Holocaust group faults VRE contract

By Katherine Shaver
Washington Post Staff Writer
Wednesday, July 7, 2010; B01

Some Holocaust survivors are criticizing Virginia Railway Express for awarding an $85 million contract to operate and maintain its trains to a company partly owned by the French railway that transported people to Nazi concentration camps.

The company, Keolis Rail Services America, also has submitted a bid to the Maryland Transit Administration to operate the MARC Brunswick and Camden lines now under CSX control, a Keolis official said. The five-year contract is pending, a MARC spokesman said.

A group of 269 American Holocaust survivors objects to Keolis and its majority owner, the French railway company SNCF, seeking public rail service contracts across the country, said Dale Leibach of Washington-based Prism Public Affairs, which he said is doing pro bono public relations for the group. SNCF, which has been partly owned by the French government since 1938, transported nearly 77,000 Jews and other Holocaust victims from France to Nazi camps, according to historians.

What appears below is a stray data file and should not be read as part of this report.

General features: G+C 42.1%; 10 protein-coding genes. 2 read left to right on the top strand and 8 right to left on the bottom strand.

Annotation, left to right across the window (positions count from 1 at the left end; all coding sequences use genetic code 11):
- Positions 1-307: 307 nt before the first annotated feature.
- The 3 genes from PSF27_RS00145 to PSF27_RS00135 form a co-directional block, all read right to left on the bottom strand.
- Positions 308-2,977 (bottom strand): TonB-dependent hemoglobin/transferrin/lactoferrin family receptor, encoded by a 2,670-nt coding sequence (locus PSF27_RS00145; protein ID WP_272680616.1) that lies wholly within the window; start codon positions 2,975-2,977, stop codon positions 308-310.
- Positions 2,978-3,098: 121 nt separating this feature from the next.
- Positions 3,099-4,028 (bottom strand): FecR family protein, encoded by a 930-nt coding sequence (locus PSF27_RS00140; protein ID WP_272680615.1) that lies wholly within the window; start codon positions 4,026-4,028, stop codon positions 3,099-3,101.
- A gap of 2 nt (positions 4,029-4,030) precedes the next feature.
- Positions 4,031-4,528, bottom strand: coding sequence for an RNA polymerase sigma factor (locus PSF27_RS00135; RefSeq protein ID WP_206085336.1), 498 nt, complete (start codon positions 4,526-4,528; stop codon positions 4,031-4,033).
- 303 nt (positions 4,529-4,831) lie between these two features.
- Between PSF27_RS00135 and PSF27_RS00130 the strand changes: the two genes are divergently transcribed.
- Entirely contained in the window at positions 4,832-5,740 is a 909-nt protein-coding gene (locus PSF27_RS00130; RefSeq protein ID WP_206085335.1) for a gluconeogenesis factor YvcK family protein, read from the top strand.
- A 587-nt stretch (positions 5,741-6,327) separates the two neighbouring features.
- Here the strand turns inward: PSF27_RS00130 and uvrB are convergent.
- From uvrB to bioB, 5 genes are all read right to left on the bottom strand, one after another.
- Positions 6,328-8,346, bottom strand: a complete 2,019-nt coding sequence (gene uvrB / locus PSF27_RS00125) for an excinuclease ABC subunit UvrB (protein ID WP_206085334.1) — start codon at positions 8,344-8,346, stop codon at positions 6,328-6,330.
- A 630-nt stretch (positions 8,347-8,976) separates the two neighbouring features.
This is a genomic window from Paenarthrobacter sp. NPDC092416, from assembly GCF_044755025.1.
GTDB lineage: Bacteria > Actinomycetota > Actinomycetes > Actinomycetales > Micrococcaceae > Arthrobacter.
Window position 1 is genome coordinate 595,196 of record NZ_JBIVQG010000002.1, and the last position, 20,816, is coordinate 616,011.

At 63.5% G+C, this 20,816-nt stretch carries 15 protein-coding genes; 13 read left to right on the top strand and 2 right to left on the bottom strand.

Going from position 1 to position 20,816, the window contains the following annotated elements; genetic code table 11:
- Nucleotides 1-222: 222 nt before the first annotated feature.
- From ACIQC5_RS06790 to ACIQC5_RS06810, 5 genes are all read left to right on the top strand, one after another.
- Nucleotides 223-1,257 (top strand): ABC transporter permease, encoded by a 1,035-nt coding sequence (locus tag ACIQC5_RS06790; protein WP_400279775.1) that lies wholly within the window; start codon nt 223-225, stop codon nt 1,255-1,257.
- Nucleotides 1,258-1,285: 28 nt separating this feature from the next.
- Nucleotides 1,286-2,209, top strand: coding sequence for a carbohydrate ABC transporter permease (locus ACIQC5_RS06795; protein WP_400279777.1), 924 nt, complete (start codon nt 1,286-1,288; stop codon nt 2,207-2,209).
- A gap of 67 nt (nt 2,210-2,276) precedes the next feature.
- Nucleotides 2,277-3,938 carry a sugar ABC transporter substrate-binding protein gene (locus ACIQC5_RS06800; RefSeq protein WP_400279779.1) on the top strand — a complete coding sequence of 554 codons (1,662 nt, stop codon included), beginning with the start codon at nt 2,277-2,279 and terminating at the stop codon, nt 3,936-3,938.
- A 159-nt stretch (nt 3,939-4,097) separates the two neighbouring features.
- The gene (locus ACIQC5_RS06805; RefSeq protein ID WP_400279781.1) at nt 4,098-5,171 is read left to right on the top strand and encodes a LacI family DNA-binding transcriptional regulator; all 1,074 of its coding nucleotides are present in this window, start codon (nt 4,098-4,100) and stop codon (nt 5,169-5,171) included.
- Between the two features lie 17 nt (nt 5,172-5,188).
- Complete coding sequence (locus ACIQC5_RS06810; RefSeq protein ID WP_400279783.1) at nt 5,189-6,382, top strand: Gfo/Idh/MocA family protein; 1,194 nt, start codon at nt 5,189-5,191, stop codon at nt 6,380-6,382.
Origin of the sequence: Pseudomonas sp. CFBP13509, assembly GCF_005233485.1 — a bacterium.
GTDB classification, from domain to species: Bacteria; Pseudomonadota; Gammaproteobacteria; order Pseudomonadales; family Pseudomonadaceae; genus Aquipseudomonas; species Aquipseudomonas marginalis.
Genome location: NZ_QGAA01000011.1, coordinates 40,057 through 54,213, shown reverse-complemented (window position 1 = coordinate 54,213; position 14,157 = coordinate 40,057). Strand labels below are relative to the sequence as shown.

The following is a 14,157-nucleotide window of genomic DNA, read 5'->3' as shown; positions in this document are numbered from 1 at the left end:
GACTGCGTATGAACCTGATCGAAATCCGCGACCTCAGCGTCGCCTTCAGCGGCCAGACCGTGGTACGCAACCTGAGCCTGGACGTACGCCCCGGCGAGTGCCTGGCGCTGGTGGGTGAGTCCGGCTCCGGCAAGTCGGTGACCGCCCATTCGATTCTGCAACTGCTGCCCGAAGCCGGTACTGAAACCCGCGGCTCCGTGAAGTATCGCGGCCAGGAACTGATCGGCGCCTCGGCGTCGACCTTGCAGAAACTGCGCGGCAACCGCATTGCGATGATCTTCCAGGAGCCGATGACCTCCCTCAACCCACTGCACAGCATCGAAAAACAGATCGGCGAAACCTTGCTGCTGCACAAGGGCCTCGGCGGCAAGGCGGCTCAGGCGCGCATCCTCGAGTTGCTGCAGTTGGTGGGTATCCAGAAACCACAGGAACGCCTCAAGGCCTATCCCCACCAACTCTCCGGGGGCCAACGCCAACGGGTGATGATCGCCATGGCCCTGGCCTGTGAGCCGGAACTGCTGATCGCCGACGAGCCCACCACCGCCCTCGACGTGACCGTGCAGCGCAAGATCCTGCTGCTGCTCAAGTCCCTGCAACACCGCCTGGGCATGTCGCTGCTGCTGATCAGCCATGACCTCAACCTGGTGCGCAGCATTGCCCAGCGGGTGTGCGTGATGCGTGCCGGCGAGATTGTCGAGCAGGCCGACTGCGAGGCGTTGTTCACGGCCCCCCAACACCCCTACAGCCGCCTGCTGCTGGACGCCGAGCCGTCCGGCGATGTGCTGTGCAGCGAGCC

Leibach said the group wants SNCF to describe, and apologize for, its role in the Holocaust and pay reparations to survivors and victims' families before it or any of its subsidiaries receive U.S. government contracts. The group formed in 2000 via word of mouth as part of a class-action lawsuit filed against SNCF in New York. The lawsuit, which was refiled in 2006 and is pending, seeks reparations for property taken from Holocaust victims when they boarded SNCF trains.

VRE is the first U.S. rail system Keolis would operate, but the company is seeking to run commuter rail systems in California, in addition to the two MARC lines, according to Steve Townsend, president of Keolis Rail Services Virginia.